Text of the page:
But…zombies? Why do we think they’d be able to take over? They’re slow (usually), they’re not that smart and they’re bound to lose a limb if they try to make a sharp turn. That’s what cracks me up about this. Assuming you don’t get infected during the outbreak of zombie flu, you have a pretty good chance of survival, if you keep your wits about you. The idea of zombies is pretty darn scary…but zombies themselves? Stay in shape and tote a pump-action shotgun, and you likely won’t become dinner. Now, if you’re being chased by an unrelenting mob of zombies and you’re backed into a corner, yeah, you’re toast. Or…lunch. But outrunning just one, even slow as I am, doesn’t seem insurmountable. Then again, I tend to be more scared of the alien in Aliens than a zombie. Mainly ’cause that could totally happen.  Even Stephen Hawking  warns against alerting extraterrestrials to our presence. And he’s a freaking genius. Just sayin’.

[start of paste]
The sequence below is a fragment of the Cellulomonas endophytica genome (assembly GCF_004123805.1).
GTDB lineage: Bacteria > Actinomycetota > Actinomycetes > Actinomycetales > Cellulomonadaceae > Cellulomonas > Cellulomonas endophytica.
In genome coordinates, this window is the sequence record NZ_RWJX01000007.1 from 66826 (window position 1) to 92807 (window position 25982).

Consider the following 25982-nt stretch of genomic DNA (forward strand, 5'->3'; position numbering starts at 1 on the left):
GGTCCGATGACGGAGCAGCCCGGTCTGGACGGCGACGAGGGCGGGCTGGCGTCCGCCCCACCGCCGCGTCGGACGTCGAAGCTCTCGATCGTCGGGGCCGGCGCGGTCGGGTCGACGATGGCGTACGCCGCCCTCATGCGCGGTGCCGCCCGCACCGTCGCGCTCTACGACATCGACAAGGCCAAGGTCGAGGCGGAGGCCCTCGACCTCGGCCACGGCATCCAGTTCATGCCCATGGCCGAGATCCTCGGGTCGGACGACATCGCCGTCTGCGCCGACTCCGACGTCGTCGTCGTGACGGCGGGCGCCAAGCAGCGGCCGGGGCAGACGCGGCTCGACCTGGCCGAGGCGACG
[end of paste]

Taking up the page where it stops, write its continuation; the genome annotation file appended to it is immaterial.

Okay, okay, I hear you. Zombies have freakish strength! Zombies never stop! Zombies can run! That’s true, but let’s think about this for a sec.  The United States military has gas masks, containment suits and all the firepower you’d need to mow down legions of zombies. Assuming the “virus” is short-lived, i.e. isn’t airborne and can’t be contracted again later, the Zombie Apocalypse would be pretty short-lived. Although, I still think it’s completely awesome that a firearms company sells zombie-repellant bullets. Double Tap! (Nor does my skepticism dampen my enthusiasm for a good creature-flick. It’s escapism, y’all.)